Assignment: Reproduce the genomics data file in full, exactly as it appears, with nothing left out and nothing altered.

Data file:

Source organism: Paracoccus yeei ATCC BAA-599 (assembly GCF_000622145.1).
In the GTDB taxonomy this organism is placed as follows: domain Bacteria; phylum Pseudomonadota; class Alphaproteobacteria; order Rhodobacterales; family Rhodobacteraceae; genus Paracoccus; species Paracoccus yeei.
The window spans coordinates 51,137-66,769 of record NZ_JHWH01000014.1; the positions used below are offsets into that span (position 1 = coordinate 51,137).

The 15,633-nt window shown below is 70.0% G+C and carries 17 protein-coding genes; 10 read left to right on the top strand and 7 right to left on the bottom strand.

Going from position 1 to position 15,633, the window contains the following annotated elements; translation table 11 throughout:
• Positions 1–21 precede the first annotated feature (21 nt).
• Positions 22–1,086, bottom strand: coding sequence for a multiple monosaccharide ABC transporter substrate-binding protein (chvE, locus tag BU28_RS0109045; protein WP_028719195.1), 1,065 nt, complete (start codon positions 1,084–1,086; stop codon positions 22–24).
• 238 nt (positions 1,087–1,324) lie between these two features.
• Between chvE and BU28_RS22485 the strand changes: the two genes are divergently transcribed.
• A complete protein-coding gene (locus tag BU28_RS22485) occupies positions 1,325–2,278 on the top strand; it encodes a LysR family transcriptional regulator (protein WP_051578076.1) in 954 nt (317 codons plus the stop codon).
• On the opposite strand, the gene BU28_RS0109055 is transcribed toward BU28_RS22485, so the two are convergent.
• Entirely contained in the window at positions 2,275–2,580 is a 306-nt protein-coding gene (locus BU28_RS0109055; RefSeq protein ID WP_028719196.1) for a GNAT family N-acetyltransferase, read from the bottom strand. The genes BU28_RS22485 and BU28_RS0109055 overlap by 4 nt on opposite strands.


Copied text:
Source organism: Paracoccus yeei ATCC BAA-599 (assembly GCF_000622145.1).
In the GTDB taxonomy this organism is placed as follows: domain Bacteria; phylum Pseudomonadota; class Alphaproteobacteria; order Rhodobacterales; family Rhodobacteraceae; genus Paracoccus; species Paracoccus yeei.
The window spans coordinates 51,137-66,769 of record NZ_JHWH01000014.1; the positions used below are offsets into that span (position 1 = coordinate 51,137).

The 15,633-nt window shown below is 70.0% G+C and carries 17 protein-coding genes; 10 read left to right on the top strand and 7 right to left on the bottom strand.

Going from position 1 to position 15,633, the window contains the following annotated elements; translation table 11 throughout:
• Positions 1–21 precede the first annotated feature (21 nt).
• Positions 22–1,086, bottom strand: coding sequence for a multiple monosaccharide ABC transporter substrate-binding protein (chvE, locus tag BU28_RS0109045; protein WP_028719195.1), 1,065 nt, complete (start codon positions 1,084–1,086; stop codon positions 22–24).
• 238 nt (positions 1,087–1,324) lie between these two features.
• Between chvE and BU28_RS22485 the strand changes: the two genes are divergently transcribed.
• A complete protein-coding gene (locus tag BU28_RS22485) occupies positions 1,325–2,278 on the top strand; it encodes a LysR family transcriptional regulator (protein WP_051578076.1) in 954 nt (317 codons plus the stop codon).
• On the opposite strand, the gene BU28_RS0109055 is transcribed toward BU28_RS22485, so the two are convergent.
• Entirely contained in the window at positions 2,275–2,580 is a 306-nt protein-coding gene (locus BU28_RS0109055; RefSeq protein ID WP_028719196.1) for a GNAT family N-acetyltransferase, read from the bottom strand. The genes BU28_RS22485 and BU28_RS0109055 overlap by 4 nt on opposite strands.